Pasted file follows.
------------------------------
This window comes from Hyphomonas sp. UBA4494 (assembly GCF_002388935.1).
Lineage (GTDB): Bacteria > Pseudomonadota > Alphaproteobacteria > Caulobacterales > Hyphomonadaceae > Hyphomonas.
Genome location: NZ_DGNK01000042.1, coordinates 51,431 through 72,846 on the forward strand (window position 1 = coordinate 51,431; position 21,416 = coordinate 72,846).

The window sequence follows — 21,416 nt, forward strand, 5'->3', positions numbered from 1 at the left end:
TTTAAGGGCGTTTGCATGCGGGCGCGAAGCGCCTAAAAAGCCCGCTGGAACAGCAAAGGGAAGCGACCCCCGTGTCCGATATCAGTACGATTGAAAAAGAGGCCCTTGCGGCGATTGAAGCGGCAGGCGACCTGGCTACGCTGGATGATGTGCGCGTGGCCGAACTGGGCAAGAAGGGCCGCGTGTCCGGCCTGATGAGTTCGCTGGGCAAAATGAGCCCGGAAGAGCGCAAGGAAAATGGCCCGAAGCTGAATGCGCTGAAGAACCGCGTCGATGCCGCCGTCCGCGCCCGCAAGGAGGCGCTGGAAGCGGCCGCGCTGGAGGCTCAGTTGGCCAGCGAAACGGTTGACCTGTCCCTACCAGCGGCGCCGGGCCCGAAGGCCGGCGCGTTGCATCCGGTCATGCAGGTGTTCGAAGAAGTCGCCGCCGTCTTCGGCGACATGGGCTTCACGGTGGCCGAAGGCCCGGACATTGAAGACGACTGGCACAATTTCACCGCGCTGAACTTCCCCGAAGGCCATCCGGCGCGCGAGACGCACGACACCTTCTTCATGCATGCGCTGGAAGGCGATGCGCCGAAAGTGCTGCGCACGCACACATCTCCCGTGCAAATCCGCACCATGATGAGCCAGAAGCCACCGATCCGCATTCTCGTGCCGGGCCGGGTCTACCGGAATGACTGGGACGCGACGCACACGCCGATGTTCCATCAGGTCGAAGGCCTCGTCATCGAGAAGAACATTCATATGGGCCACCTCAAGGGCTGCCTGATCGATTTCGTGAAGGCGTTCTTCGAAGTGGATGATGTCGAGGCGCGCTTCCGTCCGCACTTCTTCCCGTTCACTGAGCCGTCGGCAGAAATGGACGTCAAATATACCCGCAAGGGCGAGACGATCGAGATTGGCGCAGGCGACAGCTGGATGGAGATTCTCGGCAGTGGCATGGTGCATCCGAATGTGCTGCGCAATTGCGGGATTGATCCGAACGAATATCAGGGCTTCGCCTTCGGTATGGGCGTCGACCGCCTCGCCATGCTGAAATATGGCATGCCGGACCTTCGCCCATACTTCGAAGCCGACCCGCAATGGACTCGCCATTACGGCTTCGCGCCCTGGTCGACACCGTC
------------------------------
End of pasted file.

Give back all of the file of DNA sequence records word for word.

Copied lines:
This window comes from Hyphomonas sp. UBA4494 (assembly GCF_002388935.1).
Lineage (GTDB): Bacteria > Pseudomonadota > Alphaproteobacteria > Caulobacterales > Hyphomonadaceae > Hyphomonas.
Genome location: NZ_DGNK01000042.1, coordinates 51,431 through 72,846 on the forward strand (window position 1 = coordinate 51,431; position 21,416 = coordinate 72,846).

The window sequence follows — 21,416 nt, forward strand, 5'->3', positions numbered from 1 at the left end:
TTTAAGGGCGTTTGCATGCGGGCGCGAAGCGCCTAAAAAGCCCGCTGGAACAGCAAAGGGAAGCGACCCCCGTGTCCGATATCAGTACGATTGAAAAAGAGGCCCTTGCGGCGATTGAAGCGGCAGGCGACCTGGCTACGCTGGATGATGTGCGCGTGGCCGAACTGGGCAAGAAGGGCCGCGTGTCCGGCCTGATGAGTTCGCTGGGCAAAATGAGCCCGGAAGAGCGCAAGGAAAATGGCCCGAAGCTGAATGCGCTGAAGAACCGCGTCGATGCCGCCGTCCGCGCCCGCAAGGAGGCGCTGGAAGCGGCCGCGCTGGAGGCTCAGTTGGCCAGCGAAACGGTTGACCTGTCCCTACCAGCGGCGCCGGGCCCGAAGGCCGGCGCGTTGCATCCGGTCATGCAGGTGTTCGAAGAAGTCGCCGCCGTCTTCGGCGACATGGGCTTCACGGTGGCCGAAGGCCCGGACATTGAAGACGACTGGCACAATTTCACCGCGCTGAACTTCCCCGAAGGCCATCCGGCGCGCGAGACGCACGACACCTTCTTCATGCATGCGCTGGAAGGCGATGCGCCGAAAGTGCTGCGCACGCACACATCTCCCGTGCAAATCCGCACCATGATGAGCCAGAAGCCACCGATCCGCATTCTCGTGCCGGGCCGGGTCTACCGGAATGACTGGGACGCGACGCACACGCCGATGTTCCATCAGGTCGAAGGCCTCGTCATCGAGAAGAACATTCATATGGGCCACCTCAAGGGCTGCCTGATCGATTTCGTGAAGGCGTTCTTCGAAGTGGATGATGTCGAGGCGCGCTTCCGTCCGCACTTCTTCCCGTTCACTGAGCCGTCGGCAGAAATGGACGTCAAATATACCCGCAAGGGCGAGACGATCGAGATTGGCGCAGGCGACAGCTGGATGGAGATTCTCGGCAGTGGCATGGTGCATCCGAATGTGCTGCGCAATTGCGGGATTGATCCGAACGAATATCAGGGCTTCGCCTTCGGTATGGGCGTCGACCGCCTCGCCATGCTGAAATATGGCATGCCGGACCTTCGCCCATACTTCGAAGCCGACCCGCAATGGACTCGCCATTACGGCTTCGCGCCCTGGTCGACACCGTC